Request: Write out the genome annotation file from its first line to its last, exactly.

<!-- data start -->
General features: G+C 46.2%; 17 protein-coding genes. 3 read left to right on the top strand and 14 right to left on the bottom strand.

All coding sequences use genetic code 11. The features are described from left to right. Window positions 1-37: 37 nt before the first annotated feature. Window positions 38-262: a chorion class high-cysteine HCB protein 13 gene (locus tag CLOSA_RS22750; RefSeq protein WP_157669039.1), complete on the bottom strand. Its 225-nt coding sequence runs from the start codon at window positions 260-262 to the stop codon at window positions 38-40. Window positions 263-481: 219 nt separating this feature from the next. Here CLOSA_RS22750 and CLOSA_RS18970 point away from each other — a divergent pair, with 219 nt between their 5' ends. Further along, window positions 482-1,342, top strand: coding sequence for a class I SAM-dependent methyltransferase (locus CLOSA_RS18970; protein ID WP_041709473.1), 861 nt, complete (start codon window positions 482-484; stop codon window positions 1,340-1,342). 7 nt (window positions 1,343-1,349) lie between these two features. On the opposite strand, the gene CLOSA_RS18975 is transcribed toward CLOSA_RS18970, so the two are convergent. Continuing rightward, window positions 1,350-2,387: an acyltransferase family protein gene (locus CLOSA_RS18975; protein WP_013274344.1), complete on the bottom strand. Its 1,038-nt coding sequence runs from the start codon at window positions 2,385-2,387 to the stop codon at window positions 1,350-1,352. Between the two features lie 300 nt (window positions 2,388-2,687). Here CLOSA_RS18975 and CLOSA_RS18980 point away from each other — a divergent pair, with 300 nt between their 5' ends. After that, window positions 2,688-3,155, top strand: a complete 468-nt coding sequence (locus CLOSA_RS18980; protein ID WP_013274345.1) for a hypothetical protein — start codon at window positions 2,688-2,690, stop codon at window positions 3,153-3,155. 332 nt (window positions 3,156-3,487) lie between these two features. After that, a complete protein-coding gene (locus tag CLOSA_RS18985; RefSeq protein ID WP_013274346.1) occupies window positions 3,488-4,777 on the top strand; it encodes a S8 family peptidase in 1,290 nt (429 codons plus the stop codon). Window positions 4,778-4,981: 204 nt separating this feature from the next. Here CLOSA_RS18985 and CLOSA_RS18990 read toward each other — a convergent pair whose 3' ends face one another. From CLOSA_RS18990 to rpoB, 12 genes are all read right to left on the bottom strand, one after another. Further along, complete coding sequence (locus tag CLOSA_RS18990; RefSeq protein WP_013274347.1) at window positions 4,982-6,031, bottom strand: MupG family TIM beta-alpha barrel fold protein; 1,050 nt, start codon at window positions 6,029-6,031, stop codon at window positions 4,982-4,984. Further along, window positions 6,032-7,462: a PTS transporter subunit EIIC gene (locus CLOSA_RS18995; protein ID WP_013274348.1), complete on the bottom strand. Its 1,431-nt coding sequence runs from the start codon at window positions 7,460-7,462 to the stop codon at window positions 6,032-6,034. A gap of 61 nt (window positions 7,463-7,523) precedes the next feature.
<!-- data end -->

General features: G+C 46.2%; 17 protein-coding genes. 3 read left to right on the top strand and 14 right to left on the bottom strand.

All coding sequences use genetic code 11. The features are described from left to right. Window positions 1-37: 37 nt before the first annotated feature. Window positions 38-262: a chorion class high-cysteine HCB protein 13 gene (locus tag CLOSA_RS22750; RefSeq protein WP_157669039.1), complete on the bottom strand. Its 225-nt coding sequence runs from the start codon at window positions 260-262 to the stop codon at window positions 38-40. Window positions 263-481: 219 nt separating this feature from the next. Here CLOSA_RS22750 and CLOSA_RS18970 point away from each other — a divergent pair, with 219 nt between their 5' ends. Further along, window positions 482-1,342, top strand: coding sequence for a class I SAM-dependent methyltransferase (locus CLOSA_RS18970; protein ID WP_041709473.1), 861 nt, complete (start codon window positions 482-484; stop codon window positions 1,340-1,342). 7 nt (window positions 1,343-1,349) lie between these two features. On the opposite strand, the gene CLOSA_RS18975 is transcribed toward CLOSA_RS18970, so the two are convergent. Continuing rightward, window positions 1,350-2,387: an acyltransferase family protein gene (locus CLOSA_RS18975; protein WP_013274344.1), complete on the bottom strand. Its 1,038-nt coding sequence runs from the start codon at window positions 2,385-2,387 to the stop codon at window positions 1,350-1,352. Between the two features lie 300 nt (window positions 2,388-2,687). Here CLOSA_RS18975 and CLOSA_RS18980 point away from each other — a divergent pair, with 300 nt between their 5' ends. After that, window positions 2,688-3,155, top strand: a complete 468-nt coding sequence (locus CLOSA_RS18980; protein ID WP_013274345.1) for a hypothetical protein — start codon at window positions 2,688-2,690, stop codon at window positions 3,153-3,155. 332 nt (window positions 3,156-3,487) lie between these two features. After that, a complete protein-coding gene (locus tag CLOSA_RS18985; RefSeq protein ID WP_013274346.1) occupies window positions 3,488-4,777 on the top strand; it encodes a S8 family peptidase in 1,290 nt (429 codons plus the stop codon). Window positions 4,778-4,981: 204 nt separating this feature from the next. Here CLOSA_RS18985 and CLOSA_RS18990 read toward each other — a convergent pair whose 3' ends face one another. From CLOSA_RS18990 to rpoB, 12 genes are all read right to left on the bottom strand, one after another. Further along, complete coding sequence (locus tag CLOSA_RS18990; RefSeq protein WP_013274347.1) at window positions 4,982-6,031, bottom strand: MupG family TIM beta-alpha barrel fold protein; 1,050 nt, start codon at window positions 6,029-6,031, stop codon at window positions 4,982-4,984. Further along, window positions 6,032-7,462: a PTS transporter subunit EIIC gene (locus CLOSA_RS18995; protein ID WP_013274348.1), complete on the bottom strand. Its 1,431-nt coding sequence runs from the start codon at window positions 7,460-7,462 to the stop codon at window positions 6,032-6,034. A gap of 61 nt (window positions 7,463-7,523) precedes the next feature.